—Name up to three, single-CD recordings that you think everyone on earth should own.
- Frank Sinatra Live at the Sands (with Count Basie) (Reprise). You’ll have to pick out one of the two CDs within.
- Ella Fitzgerald and Count Basie, On the Sunny Side of the Street (Verve).
- Carl Fontana and Jake Hanna, Hanna/Fontana Band: Live at Concord (Concord).
—Name up to three more that simply provide you great personal listening pleasure every time you hear them.
- Sunday in the Park with George, by Stephen Sondheim (RCA). A masterpiece of the American musical from one of the greatest creative minds alive—and a story about the artistic process. Each track speaks to a part of my life. And as the tune goes, the only things that last in this world are “Children and Art.” Rent the DVD.
- Staatskapelle Berlin, Daniel Barenboim conducting, Wozzeck, by Alban Berg (Teldec). A masterpiece of opera from a composer of the highest order. Picking one disc: the final one—and specifically the “Invention on a Key (D minor)” that is the interlude before the final scene. If that music doesn’t make your hair stand up, check your pulse.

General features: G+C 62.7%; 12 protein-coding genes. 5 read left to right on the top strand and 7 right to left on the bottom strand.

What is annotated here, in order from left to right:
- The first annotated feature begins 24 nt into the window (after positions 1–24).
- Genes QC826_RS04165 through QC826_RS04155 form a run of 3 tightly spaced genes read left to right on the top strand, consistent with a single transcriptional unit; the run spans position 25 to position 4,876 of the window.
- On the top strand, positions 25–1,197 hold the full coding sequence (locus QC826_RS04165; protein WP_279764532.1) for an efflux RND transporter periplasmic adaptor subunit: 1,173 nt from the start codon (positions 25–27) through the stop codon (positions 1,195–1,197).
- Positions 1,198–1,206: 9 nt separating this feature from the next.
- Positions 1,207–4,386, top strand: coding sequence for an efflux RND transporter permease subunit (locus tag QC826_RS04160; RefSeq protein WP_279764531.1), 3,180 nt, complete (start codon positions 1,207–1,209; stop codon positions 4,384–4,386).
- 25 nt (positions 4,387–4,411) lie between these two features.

- Poncho Sanchez, Afro-Cuban Fantasy (Concord Picante). Exotic Latin grooves and great jazz, built to make you move.
—If you could give only one sentence of advice to a high school or college student considering a career in music, what would you say?
All artists, all people, face obstacles in their path; so remember that when it comes to your career, “no” does not mean no—it means not now, not this way, not with these individuals, not until you’re better prepared, not until you want it more—but it never means no: it means “not yet.”
—And what’s the best way someone school-age could prepare to do what you currently do?
Never pass up an opportunity to learn from those who have more experience and/or different viewpoints. Whether teaching, composing, or performing, my goal is to reach my listener. So the first and most important thing I have to do is listen—to my audience and to those who have already succeeded in reaching them.